Spilt Milk Studios says that until SpatialOS the options for developers wanting to make multiplayer games were to either make a server themselves or go peer-to-peer. “Peer-topeer is what we did with [Spilt Milk’s 2015 co-op shooter] Tango Fiesta, so whoever made the lobby was the server host, and it all got very complicated. I got through a few bottles of rum. Spatial takes all that legwork away.”
And more than that, SpatialOS is also about scaling a game across many individual servers, which Narula says is “so disgustingly hard that most developers just don’t bother with it.” Even most big MMOs run on single servers. “The idea, in a nutshell, is to encapsulate all the work, all the heavy lifting, required to build a game that runs on 50 cores, 1,000 cores or two cores. To make it really cheap and really easy, so that everyone can fundamentally build new types of games.”
The cheapness comes from the fact that developers won’t need to invest in buying servers or in figuring out peer-topeer systems for themselves as they make their games. And, due to a partnership Improbable has struck with Google Cloud Platform, it’s also offering ‘qualified’ developers subsidised access, which for many will mean it’s free to develop games with it and even run alphas and betas, and only start paying once their projects are commercially launched.
Furthermore, the distributed nature of SpatialOS means developers can scale the sizes of their online worlds to fit their populations. “Theoretically, there’s no limit to the number of players,” says Andrew
Smith of Spilt Milk. “We can expand outwards to accommodate more people. It’s more a question of what balance and density of players works best. But we’re aiming for thousands of concurrents.”
Devs can therefore use SpatialOS to suit their needs and the relative success of their games. But as well as connecting many players, the tech can also run world physics and AI in the cloud – an outsourcing of computational labour that offers even more promise. For Lazarus, a twitch shooter, the player’s PC merely takes control inputs, calculating all physics on Improbable’s systems. It might sound as if this would cause a lack of immediacy from the player’s point of view, but with common networking techniques such as clientside protection and nautical dead-reckoning Roper says it retains the arcade-style sharpness a game like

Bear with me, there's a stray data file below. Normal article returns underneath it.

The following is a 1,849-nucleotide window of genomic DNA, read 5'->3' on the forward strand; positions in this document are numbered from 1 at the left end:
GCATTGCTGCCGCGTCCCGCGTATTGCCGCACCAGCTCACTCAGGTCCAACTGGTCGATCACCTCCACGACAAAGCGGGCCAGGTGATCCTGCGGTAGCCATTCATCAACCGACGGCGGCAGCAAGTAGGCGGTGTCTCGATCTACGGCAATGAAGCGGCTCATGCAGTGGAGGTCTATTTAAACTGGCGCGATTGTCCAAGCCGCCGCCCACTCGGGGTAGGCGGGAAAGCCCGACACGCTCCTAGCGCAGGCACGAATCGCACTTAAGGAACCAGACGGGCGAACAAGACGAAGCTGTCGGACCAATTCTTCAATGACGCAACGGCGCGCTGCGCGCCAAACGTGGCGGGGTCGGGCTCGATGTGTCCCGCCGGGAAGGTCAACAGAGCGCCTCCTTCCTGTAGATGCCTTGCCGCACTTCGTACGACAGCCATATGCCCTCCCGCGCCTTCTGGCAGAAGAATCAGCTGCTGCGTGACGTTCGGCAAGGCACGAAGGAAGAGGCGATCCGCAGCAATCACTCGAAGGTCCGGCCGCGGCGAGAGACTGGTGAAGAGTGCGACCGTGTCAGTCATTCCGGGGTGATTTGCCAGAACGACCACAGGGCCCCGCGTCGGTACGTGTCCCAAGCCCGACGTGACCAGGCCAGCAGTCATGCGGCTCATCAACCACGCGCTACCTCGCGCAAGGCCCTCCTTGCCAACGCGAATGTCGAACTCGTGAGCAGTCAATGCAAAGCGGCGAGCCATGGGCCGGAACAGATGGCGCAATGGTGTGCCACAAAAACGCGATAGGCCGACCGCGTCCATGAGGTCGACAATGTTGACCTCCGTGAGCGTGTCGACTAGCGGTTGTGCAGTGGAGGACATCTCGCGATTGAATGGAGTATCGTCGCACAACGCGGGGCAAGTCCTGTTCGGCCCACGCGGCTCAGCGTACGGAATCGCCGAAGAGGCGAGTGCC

Lazarus requires. Indeed, Narula tells us that under certain circumstances, SpatialOS can reduce overall latency since its many parallel cores can process incoming data as it arrives, rather than in sequence as many single servers have to, and it isn’t susceptible to the server slowdown that’s caused by large crowds of players congregating in large battles.
But Improbable is thinking bigger than merely improving what’s already here. “Success for us is the realisation of that dream we grew up with in the ’90s,” says Narula. “It’s the creation of ubiquitous virtual worlds that are as meaningful to us as our experiences in the real world.”
“It all got very complicated. I got through a few bottles of rum. Spatial takes all that legwork away”
Herman Narula founded Improbable in 2012